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Issue Date: Vol. 47, No. 3, March 2007, Posted On: 3/17/2007


EDITORIAL: Getting It Right


Tim Sanford
Editor@vendingtimes.net

It often is said, when someone complains about the annoyances of progress, “you can’t turn back the hands of time.” In one sense, this is unarguable; we travel through time in one direction only. But it has been pointed out that, when the clock is wrong, the only way to set it right is to adjust it. It also has been said, famously, that when you make an error in calculation, you must go back to that step and correct it, or you never will get the right answer. When you clearly are moving in the wrong direction, you change course.

We have been reminded of this by news reports of consumer studies that find dull old audio-only commercials to be more effective sales tools that the sort of sensory-overload video advertising nowadays thought to appeal to the younger generation. It seems that rapid presentation of images unrelated to one another, and to the product being advertised, confuse viewers and fail to encourage trial, or even to create awareness. According to some accounts, this discovery has been greeted with alarm, a sense of helplessness, a feeling that “nothing works.”

We find much contemporary advertising and sales promotion misguided, and we think the reason primarily is boredom. Creative people, especially younger ones, may tire of assembling radio spots instructing the drive-time audience in where to go get their brakes relined. It is much more fun, more exciting, to play with video and wild computer-generated special effects. It commands higher prices, too. The only downside is that it doesn’t work.

Those creative people might well object that they know when to use one approach or the other, but that their clients expect psychedelic graphics; anything more conventional is seen as outdated and tedious. If someone insists on paying much more for visual stimulation and a satisfied sense of pushing the envelope, it may be impossible to talk them out of it.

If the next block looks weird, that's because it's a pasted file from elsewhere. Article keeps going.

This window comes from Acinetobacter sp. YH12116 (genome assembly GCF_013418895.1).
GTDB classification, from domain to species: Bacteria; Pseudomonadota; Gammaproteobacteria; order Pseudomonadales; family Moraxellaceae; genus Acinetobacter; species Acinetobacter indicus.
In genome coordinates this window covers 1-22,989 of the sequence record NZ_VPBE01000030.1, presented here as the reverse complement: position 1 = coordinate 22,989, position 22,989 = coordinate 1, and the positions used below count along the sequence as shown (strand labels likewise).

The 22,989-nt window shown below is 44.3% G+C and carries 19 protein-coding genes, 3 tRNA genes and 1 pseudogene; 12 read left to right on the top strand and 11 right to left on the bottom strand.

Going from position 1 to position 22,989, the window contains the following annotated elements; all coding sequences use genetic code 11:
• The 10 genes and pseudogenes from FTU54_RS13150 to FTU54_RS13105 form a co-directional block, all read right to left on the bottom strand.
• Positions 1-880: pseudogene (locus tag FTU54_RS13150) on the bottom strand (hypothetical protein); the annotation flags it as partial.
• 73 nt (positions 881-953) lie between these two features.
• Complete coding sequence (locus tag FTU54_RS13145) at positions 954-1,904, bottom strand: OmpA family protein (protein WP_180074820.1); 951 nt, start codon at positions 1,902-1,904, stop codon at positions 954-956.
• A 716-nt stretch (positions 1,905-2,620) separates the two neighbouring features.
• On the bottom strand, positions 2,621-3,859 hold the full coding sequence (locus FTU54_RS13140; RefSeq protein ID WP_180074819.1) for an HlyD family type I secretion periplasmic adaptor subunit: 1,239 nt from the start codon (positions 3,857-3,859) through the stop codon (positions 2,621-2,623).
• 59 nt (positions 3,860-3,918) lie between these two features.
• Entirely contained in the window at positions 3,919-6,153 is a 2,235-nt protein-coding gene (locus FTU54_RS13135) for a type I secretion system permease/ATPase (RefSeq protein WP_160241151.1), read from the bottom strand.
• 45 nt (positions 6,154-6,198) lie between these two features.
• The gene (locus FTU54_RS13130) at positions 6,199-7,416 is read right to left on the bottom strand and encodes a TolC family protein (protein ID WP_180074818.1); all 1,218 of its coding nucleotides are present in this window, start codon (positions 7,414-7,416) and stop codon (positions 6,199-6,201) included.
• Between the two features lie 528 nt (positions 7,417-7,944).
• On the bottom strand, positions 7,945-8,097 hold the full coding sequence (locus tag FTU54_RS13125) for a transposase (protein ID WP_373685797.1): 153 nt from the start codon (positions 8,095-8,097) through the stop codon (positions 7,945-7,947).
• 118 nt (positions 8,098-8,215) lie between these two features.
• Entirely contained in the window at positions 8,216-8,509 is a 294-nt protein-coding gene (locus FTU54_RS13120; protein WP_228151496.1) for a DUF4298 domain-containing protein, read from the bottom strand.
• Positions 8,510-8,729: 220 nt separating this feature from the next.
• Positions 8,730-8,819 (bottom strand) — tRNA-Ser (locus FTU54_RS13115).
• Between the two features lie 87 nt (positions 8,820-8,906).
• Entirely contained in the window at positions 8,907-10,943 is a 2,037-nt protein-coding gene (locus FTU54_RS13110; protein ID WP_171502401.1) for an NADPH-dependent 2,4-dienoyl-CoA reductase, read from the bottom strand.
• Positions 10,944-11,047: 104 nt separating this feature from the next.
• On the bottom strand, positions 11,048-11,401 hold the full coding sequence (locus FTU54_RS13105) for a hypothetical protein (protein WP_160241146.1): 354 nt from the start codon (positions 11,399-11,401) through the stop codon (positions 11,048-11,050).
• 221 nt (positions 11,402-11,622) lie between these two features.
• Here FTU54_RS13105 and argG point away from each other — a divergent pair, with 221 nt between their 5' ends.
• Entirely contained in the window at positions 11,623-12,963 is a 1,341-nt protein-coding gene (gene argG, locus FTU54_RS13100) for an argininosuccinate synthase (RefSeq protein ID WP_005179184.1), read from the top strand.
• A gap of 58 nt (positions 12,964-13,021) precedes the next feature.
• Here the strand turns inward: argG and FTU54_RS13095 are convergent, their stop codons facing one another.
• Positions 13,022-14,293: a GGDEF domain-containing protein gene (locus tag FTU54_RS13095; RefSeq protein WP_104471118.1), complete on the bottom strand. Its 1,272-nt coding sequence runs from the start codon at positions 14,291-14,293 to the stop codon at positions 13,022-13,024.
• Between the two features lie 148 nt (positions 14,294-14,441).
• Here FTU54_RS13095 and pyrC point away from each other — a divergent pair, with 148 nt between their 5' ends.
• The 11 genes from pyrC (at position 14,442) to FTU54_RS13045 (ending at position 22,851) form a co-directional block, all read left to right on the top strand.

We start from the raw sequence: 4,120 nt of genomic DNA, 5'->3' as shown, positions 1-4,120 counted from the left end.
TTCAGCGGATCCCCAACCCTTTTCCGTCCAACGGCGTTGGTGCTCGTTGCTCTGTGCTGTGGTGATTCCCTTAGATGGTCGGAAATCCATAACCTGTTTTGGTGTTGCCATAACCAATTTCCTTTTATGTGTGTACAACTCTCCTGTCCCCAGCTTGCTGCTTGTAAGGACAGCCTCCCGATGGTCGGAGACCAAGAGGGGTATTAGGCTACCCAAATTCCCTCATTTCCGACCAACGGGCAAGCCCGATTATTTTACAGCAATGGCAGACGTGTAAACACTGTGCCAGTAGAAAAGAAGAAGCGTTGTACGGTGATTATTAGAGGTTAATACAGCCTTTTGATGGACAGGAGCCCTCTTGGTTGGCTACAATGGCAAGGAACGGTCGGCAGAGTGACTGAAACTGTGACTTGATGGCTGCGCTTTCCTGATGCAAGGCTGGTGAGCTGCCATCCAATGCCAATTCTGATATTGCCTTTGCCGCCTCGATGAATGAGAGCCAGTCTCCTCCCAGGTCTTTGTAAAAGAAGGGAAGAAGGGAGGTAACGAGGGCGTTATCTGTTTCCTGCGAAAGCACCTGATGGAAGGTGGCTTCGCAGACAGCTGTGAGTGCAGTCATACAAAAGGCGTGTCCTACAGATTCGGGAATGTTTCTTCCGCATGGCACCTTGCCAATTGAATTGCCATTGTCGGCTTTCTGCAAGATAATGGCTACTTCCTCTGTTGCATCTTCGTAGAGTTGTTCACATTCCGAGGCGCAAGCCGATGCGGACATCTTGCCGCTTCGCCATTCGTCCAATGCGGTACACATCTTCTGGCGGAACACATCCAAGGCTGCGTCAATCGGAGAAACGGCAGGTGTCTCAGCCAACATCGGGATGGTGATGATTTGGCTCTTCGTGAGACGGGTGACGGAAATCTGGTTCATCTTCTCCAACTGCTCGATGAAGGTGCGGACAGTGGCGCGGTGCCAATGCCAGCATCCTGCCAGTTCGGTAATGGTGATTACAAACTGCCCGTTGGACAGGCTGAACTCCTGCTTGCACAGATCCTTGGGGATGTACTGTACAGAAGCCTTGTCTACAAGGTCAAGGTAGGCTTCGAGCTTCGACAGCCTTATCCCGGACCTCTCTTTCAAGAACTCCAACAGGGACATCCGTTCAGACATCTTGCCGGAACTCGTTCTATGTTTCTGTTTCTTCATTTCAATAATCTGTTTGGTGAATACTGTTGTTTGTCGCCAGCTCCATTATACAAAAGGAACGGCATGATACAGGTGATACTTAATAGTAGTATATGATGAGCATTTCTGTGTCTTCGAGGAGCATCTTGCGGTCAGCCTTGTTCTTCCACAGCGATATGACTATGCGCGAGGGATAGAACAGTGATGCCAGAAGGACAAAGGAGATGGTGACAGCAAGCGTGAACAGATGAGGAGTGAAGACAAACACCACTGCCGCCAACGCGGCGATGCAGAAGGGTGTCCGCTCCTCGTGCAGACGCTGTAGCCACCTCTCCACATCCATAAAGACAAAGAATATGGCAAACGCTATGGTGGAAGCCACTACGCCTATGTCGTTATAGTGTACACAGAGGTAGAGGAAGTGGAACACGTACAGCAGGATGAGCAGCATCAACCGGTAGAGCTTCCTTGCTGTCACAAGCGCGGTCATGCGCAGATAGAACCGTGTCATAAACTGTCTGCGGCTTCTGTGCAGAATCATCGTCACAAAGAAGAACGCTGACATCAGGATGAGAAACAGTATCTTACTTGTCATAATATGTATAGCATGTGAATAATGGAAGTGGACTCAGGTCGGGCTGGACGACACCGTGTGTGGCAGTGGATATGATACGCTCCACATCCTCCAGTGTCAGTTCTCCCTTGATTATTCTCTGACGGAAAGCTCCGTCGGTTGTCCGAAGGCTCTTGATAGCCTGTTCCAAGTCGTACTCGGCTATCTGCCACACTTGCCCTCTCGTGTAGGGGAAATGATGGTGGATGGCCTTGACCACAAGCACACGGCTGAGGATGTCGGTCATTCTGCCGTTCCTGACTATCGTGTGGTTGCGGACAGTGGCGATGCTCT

The gap between effectiveness and self-gratification has been a challenge for a long time; the ancient Greeks knew that the conduct which democracies seem to enjoy seldom is the conduct that will preserve them as democracies. Similarly, the behavior that suppliers prefer may not be the behavior that maximizes their sales.

For example, attendance at trade shows. It is easy to understand  why a sales rep who has devoted the previous eight weekends to state and municipal restaurant shows might not look forward to spending a ninth weekend standing in a vending/coffee service exhibit. And it is natural enough that someone who is reluctant to do something will find reasons for not doing it. Still, most salespeople recognize that the key to success is knowing what prospective customers want. We think the way to find out is to ask them.

The whole contemporary impatience with “old” media and other sales promotion tools seems also to reflect the growing insistence on hitting a home run in every at-bat. The older conventional wisdom,  “slow dimes are better than fast nickels,” never has been disproved; but it isn’t exciting and dynamic.

The danger in this may be more acute than the peril of misdirected advertising. A company can set out to astonish the world with quarter-over-quarter revenue gains, and it may succeed for a while. However, if that success is purchased at the price of alienating customers, degrading quality and otherwise losing touch with the market, the long-term effect will be disaster. Meanwhile, the sales department will not be encouraged to spend money showing products to a few prospects, and probably low-volume ones at that. It does not matter that those prospects may be the industry’s titans in seven or eight years. The turnaround wizard will be long gone by then, as (probably) will the company.

We think that recognition of all these things is dawning, slowly, and there is hope for improvement. No one selling approach will work for everyone, and professionals know which are appropriate to particular market segments. Not every product or service will appeal to teenaged males, however appealing their impulsive spending habits may be. Other people, like vending and coffee service operators as well as other adults, buy things too.

What’s needed, as always, is common sense, patience and enthusiasm for dealing with customers. Given those qualities, it’s usually possible to find a cost-effective medium through which to communicate the sales message effectively. Without them, nothing is likely to help very much.


Topic: Editorial: Vending

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